UK department stores have become dangerous creatures. Since the collapse of the BHS chain in 2016, the country has lost 83% of its major department stores, showing just how badly its shopping streets have been affected by the online boom and epidemic.
According to data compiled by the Costar Group in July, only 79 supermarkets are currently open, compared to 467 five years ago.
In addition, two-thirds of these closed buildings are vacant. About 237 buildings have not yet been acquired by a new company, while there are plans to convert only 52 buildings.
These bad numbers illustrate the rapid pace of decline in brick and mortar retail with online retail linked to the Govt epidemic.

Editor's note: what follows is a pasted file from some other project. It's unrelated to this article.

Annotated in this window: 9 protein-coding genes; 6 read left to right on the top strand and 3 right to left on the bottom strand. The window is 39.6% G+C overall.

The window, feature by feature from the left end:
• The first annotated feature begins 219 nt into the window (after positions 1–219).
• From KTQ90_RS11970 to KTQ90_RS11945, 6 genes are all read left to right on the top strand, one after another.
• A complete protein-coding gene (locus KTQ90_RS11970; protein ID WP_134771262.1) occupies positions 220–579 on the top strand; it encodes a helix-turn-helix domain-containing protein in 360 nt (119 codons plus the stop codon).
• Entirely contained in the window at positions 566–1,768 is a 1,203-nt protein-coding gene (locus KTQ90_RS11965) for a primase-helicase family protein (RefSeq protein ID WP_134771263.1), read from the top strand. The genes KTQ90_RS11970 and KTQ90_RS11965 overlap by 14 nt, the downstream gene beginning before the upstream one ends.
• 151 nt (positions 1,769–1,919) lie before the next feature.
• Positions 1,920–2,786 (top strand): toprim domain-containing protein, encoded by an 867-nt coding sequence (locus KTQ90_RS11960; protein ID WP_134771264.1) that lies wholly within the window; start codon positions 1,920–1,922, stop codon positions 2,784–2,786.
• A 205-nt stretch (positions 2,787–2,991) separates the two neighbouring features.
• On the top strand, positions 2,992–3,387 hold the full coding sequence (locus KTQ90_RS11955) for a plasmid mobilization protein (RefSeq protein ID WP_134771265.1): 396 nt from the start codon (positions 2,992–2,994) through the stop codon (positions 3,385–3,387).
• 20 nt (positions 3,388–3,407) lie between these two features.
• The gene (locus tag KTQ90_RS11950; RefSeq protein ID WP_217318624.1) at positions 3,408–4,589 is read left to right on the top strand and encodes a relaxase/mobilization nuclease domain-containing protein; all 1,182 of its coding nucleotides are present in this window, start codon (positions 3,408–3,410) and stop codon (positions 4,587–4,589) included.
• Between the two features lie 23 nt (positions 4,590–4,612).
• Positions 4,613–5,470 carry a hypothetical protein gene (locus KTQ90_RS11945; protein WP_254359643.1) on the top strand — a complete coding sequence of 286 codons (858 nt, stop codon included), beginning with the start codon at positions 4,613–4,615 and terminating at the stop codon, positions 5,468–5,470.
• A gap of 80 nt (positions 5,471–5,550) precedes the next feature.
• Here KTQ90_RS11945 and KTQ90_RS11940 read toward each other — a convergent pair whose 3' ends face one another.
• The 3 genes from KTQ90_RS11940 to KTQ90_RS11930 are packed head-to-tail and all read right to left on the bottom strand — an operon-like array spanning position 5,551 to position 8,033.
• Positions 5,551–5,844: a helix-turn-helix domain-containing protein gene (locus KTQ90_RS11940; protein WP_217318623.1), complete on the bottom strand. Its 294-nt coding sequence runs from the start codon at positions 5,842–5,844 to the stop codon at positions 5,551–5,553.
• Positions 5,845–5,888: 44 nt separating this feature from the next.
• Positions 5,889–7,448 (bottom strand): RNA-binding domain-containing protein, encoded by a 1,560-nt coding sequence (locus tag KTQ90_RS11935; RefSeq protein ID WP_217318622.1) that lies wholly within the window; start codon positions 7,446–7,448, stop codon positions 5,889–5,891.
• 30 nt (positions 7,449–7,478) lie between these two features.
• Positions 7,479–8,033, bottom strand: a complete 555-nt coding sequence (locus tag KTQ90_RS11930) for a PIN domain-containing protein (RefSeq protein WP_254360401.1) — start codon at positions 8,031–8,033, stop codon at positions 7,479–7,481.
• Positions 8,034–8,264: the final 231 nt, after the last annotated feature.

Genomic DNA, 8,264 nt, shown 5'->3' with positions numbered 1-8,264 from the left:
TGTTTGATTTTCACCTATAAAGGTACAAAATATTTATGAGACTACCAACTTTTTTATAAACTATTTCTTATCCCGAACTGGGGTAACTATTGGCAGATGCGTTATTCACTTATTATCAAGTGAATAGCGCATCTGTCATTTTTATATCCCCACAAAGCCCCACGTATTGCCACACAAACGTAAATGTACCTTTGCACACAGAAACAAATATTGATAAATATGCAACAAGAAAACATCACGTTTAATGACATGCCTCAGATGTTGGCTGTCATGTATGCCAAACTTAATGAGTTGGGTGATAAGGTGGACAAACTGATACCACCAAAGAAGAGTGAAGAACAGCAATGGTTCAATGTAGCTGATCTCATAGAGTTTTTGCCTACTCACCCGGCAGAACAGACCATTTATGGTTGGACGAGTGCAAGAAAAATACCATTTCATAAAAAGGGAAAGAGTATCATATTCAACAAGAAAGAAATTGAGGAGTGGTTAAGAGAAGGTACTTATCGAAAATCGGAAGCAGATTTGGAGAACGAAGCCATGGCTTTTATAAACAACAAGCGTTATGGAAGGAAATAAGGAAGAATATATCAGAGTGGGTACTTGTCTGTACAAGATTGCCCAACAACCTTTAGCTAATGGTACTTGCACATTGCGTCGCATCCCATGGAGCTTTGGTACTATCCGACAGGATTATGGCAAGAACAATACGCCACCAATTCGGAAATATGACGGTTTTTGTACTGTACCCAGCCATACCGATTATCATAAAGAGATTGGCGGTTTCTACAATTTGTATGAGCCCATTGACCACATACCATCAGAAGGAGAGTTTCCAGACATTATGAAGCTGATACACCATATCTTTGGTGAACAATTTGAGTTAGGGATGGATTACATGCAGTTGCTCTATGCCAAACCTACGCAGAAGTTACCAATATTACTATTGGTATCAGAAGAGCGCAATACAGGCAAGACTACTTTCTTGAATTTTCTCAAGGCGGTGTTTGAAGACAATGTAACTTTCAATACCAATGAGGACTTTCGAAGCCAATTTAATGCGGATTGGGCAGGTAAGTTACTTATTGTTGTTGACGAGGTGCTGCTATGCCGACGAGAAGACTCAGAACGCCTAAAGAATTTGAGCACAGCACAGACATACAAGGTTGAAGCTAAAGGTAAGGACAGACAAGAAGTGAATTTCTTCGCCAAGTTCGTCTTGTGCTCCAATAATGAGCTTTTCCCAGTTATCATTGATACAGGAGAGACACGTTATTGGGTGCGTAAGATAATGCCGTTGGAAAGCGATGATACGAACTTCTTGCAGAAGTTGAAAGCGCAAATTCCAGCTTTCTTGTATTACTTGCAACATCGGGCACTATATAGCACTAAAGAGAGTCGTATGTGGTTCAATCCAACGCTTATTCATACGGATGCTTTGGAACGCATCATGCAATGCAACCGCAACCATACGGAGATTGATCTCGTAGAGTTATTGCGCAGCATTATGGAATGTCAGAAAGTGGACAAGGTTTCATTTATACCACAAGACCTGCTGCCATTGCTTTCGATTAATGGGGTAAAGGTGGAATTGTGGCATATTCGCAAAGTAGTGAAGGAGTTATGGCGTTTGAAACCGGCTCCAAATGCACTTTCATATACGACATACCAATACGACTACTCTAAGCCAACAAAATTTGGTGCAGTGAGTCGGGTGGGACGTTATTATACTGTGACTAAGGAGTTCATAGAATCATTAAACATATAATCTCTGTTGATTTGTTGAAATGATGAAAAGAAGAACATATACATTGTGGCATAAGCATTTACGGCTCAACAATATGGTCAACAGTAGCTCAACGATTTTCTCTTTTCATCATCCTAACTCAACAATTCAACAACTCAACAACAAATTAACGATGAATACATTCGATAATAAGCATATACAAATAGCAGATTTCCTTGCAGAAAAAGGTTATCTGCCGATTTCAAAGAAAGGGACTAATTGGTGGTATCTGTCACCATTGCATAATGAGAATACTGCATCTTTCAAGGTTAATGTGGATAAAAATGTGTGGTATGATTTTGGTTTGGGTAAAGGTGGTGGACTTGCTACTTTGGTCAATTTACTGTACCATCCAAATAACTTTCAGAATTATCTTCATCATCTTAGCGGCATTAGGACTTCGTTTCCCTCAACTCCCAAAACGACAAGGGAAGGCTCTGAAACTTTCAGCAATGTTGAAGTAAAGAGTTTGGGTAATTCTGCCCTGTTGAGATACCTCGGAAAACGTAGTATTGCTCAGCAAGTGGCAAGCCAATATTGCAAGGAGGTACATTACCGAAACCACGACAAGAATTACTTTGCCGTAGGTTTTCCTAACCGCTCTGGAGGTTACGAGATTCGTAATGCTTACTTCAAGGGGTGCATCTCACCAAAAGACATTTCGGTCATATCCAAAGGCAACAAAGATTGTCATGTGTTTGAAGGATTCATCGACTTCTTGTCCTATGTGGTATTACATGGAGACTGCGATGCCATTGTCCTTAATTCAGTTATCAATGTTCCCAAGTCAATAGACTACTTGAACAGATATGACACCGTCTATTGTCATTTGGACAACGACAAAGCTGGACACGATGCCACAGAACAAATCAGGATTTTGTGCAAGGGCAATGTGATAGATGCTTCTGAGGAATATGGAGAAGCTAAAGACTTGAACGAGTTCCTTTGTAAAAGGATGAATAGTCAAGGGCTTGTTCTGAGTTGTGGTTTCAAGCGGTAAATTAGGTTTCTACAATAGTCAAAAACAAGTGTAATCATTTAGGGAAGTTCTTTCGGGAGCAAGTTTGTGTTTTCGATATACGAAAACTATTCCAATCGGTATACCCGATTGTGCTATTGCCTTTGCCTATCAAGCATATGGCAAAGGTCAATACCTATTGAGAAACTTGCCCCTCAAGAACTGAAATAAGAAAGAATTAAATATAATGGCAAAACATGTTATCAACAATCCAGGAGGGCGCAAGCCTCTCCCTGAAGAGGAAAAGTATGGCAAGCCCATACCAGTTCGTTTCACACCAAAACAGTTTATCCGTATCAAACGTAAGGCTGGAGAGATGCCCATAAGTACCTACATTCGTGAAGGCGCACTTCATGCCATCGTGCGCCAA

Mark Stansfield, Costar’s head of analysis, told the BBC: “The data undoubtedly underscore the pace of change in retail in recent years, which has only increased the epidemic.”
“We see more and more forward-thinking property owners anticipating the problem and redesigning key properties in our city centers to become the focal point for recovery.”
“I think many more projects will come to light in the coming months. Once these stores close, new opportunities will arise.”
According to the Costar Group, PHS is a prime example of the problems that businesses face on the shopping streets. The cheap clothing and home use chain collapsed five years ago, but since then a quarter of the previous stores have been empty.
In Debenhams, the most recent example, according to Costar, 149 former stores are still vacant.
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